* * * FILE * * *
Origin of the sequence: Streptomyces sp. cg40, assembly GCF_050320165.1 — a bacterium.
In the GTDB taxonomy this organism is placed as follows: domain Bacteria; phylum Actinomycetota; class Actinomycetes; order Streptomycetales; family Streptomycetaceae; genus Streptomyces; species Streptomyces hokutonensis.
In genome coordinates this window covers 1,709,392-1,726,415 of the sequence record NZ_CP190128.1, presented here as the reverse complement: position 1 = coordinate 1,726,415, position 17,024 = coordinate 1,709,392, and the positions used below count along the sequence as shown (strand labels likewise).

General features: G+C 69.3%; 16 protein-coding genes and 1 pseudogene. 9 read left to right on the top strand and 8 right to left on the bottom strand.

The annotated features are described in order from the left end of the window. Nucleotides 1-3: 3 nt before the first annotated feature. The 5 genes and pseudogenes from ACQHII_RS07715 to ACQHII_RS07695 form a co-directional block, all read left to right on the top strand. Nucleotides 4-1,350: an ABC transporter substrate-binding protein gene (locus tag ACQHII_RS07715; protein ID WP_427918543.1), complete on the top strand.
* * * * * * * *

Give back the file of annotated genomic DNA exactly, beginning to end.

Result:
Origin of the sequence: Streptomyces sp. cg40, assembly GCF_050320165.1 — a bacterium.
In the GTDB taxonomy this organism is placed as follows: domain Bacteria; phylum Actinomycetota; class Actinomycetes; order Streptomycetales; family Streptomycetaceae; genus Streptomyces; species Streptomyces hokutonensis.
In genome coordinates this window covers 1,709,392-1,726,415 of the sequence record NZ_CP190128.1, presented here as the reverse complement: position 1 = coordinate 1,726,415, position 17,024 = coordinate 1,709,392, and the positions used below count along the sequence as shown (strand labels likewise).

General features: G+C 69.3%; 16 protein-coding genes and 1 pseudogene. 9 read left to right on the top strand and 8 right to left on the bottom strand.

The annotated features are described in order from the left end of the window. Nucleotides 1-3: 3 nt before the first annotated feature. The 5 genes and pseudogenes from ACQHII_RS07715 to ACQHII_RS07695 form a co-directional block, all read left to right on the top strand. Nucleotides 4-1,350: an ABC transporter substrate-binding protein gene (locus tag ACQHII_RS07715; protein ID WP_427918543.1), complete on the top strand.